Pain is not just a simple symptom that we get to feel. It’s a complex behavioral experience. That is why pain can manifest from non-physical stressors that can show through actual physical symptoms.

The development of chronic pain is likely because of constant exposure to physical and non-physical stressors.

  1. Opioid Epidemic

The opioid epidemic is very real and is likely to stay for years to come. The basic misunderstanding of pain and the huge influence of the large pharmaceutical companies have on the medical community are major reasons why opioids are overly utilized, resulting in the dependence and inevitable addiction of so many patients.

The belief that pain is just a symptom is one of the reasons why so many people believe that quick fixes like opioids are the best way to treat pain. Physical therapists can offer alternatives that are safer and would work for the long term without having any harmful side effects.

  1. Imaging and Pain

Imaging and pain findings may not be correlated. What does that mean? That means for the spine, joints, and other parts of the body abnormal findings on the images would not necessarily point to a cause for pain.

Think of it in terms of your car. You won’t just take a picture of your car and expect a mechanic to be able to tell you what’s wrong with the vehicle. Imaging can be useful when it comes to ruling out some possibilities, but are not that useful when it comes to determining the causes for pain.

  1. Mental Health is Important

Mental health plays a significant role in the overall pain experience of an individual. A study has shown that there is a connection between back pain and the onset of mental health issues.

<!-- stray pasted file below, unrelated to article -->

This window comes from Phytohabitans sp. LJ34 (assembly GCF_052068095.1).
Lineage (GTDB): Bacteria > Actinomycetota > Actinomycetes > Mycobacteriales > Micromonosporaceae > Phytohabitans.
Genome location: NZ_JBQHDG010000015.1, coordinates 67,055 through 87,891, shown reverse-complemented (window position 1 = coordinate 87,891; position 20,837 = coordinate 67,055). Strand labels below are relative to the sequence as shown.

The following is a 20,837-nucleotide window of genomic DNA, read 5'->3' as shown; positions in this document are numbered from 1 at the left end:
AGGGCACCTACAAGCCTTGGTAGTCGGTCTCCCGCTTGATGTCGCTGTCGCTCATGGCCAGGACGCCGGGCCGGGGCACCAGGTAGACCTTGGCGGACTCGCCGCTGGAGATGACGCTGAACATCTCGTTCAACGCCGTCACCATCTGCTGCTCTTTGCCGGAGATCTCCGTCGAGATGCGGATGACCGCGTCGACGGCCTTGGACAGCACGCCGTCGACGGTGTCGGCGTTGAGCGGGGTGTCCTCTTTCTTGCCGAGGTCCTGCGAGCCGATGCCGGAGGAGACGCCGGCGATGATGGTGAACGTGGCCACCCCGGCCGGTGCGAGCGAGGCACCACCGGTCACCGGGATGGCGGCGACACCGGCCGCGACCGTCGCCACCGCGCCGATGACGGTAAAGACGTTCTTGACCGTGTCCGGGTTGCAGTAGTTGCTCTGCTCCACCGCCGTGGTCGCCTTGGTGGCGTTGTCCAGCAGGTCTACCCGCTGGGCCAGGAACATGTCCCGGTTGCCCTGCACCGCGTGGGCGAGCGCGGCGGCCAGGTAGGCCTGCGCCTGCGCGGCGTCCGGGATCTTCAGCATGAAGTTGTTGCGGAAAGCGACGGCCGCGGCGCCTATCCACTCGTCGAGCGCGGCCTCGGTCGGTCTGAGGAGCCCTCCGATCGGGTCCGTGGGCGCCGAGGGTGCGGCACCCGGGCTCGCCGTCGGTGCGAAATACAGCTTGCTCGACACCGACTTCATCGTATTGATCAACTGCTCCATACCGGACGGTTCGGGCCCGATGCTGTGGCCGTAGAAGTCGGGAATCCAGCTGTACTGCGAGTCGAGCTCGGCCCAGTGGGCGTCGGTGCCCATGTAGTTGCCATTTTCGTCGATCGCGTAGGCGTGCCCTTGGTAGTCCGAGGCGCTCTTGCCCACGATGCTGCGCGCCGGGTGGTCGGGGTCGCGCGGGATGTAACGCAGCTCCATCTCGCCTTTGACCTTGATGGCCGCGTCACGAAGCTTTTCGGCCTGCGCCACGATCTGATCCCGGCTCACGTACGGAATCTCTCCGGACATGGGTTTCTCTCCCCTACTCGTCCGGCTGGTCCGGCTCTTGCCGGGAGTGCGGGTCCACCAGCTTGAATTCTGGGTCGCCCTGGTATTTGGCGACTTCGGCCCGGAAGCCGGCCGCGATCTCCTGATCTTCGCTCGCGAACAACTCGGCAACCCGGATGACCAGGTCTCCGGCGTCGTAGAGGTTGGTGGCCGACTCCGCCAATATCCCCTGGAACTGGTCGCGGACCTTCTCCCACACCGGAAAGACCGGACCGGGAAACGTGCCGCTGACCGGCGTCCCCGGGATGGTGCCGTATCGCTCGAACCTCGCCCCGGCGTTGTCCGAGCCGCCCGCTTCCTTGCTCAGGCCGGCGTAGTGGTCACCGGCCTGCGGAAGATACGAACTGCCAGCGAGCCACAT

1. Back Pain and Adolescents

The number of adolescents with back pain is rising. The symptoms are causing young people to miss school and work. It also influences their education. But the worst effect that it leads them to take pain medications.

  1. Affecting a Lot of People

Around 50% of all Americans over the age of 18 years old develop musculoskeletal issue that can last longer than a period of 3 months. That doesn’t mean that everyone with a musculoskeletal issue would have to see a PT, but most would benefit from physical therapy sessions.

  1. Not all PT Patients Are Compliant

Not all PT patients adhere to their plan of care. In fact, only 30% of all PT patients can comply to their care plan.  That’s a significant number.

  1. Average Outpatient Course of Care

The average outpatient course of care is between 7 to 10 visits. If that doesn’t sound a lot, that’s because it isn’t. Within that period, the treatment to a problem that has been plaguing a patient can be provided.

These are just some of the interesting facts about physical therapy which you should know about. Whether you are thinking about entering this field as a career or just as a layman who may have to see a PT someday, it would be interesting to know more facts like these. For more interesting articles about physical therapy and things related to it, you can check out the other posts on our blog.

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Author: Christian Pilares